complete oxidation of the formaldehyde (Malorny et al., 1964).
Similar maximal plasma concentrations of formic acid were found
after i.v. injection of equimolar solutions of formaldehyde, formic
acid or sodium formate, and the elimination constants and biological
half-lives of formic acid in these different cases were also similar
(Malorny et al., 1965). In another study, it was found that
elimination of formic acid from the body is much more rapid in rats
than in dogs, the biological half-lives being about 12 min and 77 min
respectively, while those of the guinea-pig are 12 min, rabbit 32 min
and for the cat the value is 67 min. The rate of oxidation of
formaldehyde to formic acid is comparable in all these species, with a
half-life of only 1 min (Rietbrock, 1965).
The kinetics of the absorption of formaldehyde by erythrocytes
and its conversion to formic acid were studied in rabbits, guinea-
pigs, rats and cats. The elimination of formic acid was proportional
to the concentration present but formaldehyde had the same biological
half-life of 1 min irrespective of species. Using three different i.v.
infusion rates (8, 2 or 0.5 ml/min) for formaldehyde showed that only
at 0.5 ml/min there was no free formaldehyde present in the blood but
only formic acid. Formic acid was eliminated from erythrocytes,
plasma, liver, kidney, testes, muscle and brain in an exponential
manner. The half-life varied with species but was always shortest in
the liver. No relation to catalase activity of the blood was
established. Pre-treatment of the cat with folic acid reduces the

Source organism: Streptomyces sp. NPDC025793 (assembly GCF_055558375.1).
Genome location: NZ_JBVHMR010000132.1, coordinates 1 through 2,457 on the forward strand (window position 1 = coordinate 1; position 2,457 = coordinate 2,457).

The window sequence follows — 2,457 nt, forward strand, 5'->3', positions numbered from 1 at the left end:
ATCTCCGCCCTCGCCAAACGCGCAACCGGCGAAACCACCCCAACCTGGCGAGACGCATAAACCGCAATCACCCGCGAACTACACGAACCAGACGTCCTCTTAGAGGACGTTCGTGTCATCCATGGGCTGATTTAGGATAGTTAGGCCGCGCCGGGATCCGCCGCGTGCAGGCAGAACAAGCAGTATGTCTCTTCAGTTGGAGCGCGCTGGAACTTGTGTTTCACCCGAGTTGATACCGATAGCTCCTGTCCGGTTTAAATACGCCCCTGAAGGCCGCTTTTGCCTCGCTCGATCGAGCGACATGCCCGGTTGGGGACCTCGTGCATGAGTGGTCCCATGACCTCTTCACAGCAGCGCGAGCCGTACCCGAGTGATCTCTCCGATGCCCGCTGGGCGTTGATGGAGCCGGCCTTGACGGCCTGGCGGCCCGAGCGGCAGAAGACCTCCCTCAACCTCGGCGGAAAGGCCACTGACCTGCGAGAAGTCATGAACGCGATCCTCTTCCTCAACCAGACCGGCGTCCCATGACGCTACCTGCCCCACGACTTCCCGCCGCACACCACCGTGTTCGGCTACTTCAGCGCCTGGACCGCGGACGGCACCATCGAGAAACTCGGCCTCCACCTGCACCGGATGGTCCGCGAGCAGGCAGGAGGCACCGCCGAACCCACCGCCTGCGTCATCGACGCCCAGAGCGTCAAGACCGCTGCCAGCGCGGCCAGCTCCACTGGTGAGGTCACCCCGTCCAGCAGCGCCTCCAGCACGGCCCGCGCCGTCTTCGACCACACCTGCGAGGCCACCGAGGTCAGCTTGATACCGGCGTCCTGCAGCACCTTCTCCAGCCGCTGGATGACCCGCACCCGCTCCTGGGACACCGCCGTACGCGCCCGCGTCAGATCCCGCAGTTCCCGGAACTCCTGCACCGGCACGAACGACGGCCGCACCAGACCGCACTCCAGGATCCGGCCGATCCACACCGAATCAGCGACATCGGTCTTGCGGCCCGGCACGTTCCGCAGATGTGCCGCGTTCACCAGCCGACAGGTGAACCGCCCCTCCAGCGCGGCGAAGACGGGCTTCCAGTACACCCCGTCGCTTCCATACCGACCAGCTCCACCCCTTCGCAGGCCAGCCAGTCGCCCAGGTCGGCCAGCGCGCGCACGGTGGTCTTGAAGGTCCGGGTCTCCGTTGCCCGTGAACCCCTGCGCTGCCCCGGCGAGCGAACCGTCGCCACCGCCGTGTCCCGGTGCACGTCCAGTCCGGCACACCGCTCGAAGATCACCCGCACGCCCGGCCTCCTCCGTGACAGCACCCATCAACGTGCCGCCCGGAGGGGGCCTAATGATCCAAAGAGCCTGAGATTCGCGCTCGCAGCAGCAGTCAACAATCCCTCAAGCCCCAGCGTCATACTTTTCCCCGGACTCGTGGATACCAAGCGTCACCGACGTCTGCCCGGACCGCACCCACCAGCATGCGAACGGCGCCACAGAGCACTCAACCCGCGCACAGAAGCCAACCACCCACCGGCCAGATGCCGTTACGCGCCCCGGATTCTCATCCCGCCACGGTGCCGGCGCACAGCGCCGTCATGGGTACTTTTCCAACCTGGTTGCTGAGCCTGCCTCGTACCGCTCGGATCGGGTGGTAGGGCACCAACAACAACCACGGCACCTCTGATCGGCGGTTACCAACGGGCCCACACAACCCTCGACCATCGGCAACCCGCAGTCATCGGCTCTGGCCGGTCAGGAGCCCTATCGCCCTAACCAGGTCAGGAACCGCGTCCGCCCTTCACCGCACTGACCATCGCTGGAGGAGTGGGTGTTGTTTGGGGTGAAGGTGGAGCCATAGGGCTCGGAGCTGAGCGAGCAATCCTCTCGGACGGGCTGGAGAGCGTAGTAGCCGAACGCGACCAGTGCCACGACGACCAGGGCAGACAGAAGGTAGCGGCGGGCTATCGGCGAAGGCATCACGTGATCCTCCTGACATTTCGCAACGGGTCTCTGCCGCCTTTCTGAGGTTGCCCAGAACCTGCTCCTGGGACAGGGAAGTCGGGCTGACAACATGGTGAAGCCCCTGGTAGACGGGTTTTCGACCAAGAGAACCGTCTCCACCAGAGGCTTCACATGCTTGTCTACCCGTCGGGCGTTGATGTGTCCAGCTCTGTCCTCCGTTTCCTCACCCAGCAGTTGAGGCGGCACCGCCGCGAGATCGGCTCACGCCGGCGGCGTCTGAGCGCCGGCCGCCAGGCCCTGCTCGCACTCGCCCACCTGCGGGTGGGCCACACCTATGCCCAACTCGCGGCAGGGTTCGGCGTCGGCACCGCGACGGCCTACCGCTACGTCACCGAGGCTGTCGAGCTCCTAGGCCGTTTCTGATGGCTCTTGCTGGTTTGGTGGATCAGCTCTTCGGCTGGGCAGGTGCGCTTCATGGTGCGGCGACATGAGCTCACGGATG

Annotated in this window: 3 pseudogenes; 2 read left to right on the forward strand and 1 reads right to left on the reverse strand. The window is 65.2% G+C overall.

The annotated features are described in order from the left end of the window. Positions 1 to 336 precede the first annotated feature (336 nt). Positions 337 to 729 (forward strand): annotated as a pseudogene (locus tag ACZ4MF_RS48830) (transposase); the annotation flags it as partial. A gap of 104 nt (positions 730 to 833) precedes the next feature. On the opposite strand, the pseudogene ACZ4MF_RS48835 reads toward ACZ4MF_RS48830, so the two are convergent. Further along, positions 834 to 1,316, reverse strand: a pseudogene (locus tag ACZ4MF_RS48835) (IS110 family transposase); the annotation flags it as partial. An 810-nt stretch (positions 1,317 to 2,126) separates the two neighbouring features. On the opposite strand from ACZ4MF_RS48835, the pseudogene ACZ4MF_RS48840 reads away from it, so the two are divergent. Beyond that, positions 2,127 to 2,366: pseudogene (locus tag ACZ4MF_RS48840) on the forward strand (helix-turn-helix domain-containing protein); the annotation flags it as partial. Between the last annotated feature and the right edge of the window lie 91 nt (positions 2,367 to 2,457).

half-life for formic acid. Treatment with methotrexate, a folic acid
inhibitor, prolongs the half-life in the dog from 61 to 480 min
Formaldehyde, administered orally to dogs, was rapidly absorbed
and converted to formic acid. No formaldehyde was detected in the
plasma and only traces occurred transiently in the erythrocytes. In
cats the production of formic acid and influx of lactic acid into the
blood caused a temporary acidosis. When formaldehyde was added to
human blood in vitro it was rapidly absorbed on to the erythrocytes
and then oxidized to formate. Both NAD and NADP-independent
formaldehyde dehydrogenase and catalase appeared to be involved in
this oxidation, so that both erythrocytes and the liver played an
important role in the rapid detoxication of orally and parenterally-
administered formaldehyde (Malorny et al., 1965).
The elimination of formate is folic acid dependent, since in the
cat daily injections of folic acid for several days before giving
formate have been shown to reduce the biological half-life of formate
considerably, from 67 min without folic acid pre-treatment to 46 min
after four days' treatment and 17 min after 10 days' treatment
(Rietbrock, 1965). Interference with liver function prolongs the
biological half-life of formic acid in rabbits from 35 to 130 min
(Malorny, 1969a). In vitro experiments with liver homogenate showed
that after 30 min 31.6%, 3.9% and 8.0% of formaldehyde was found in
the case of rat, guinea-pig and rat liver respectively (Neugebauer,
Experiments with 14C-labelled formaldehyde given by stomach tube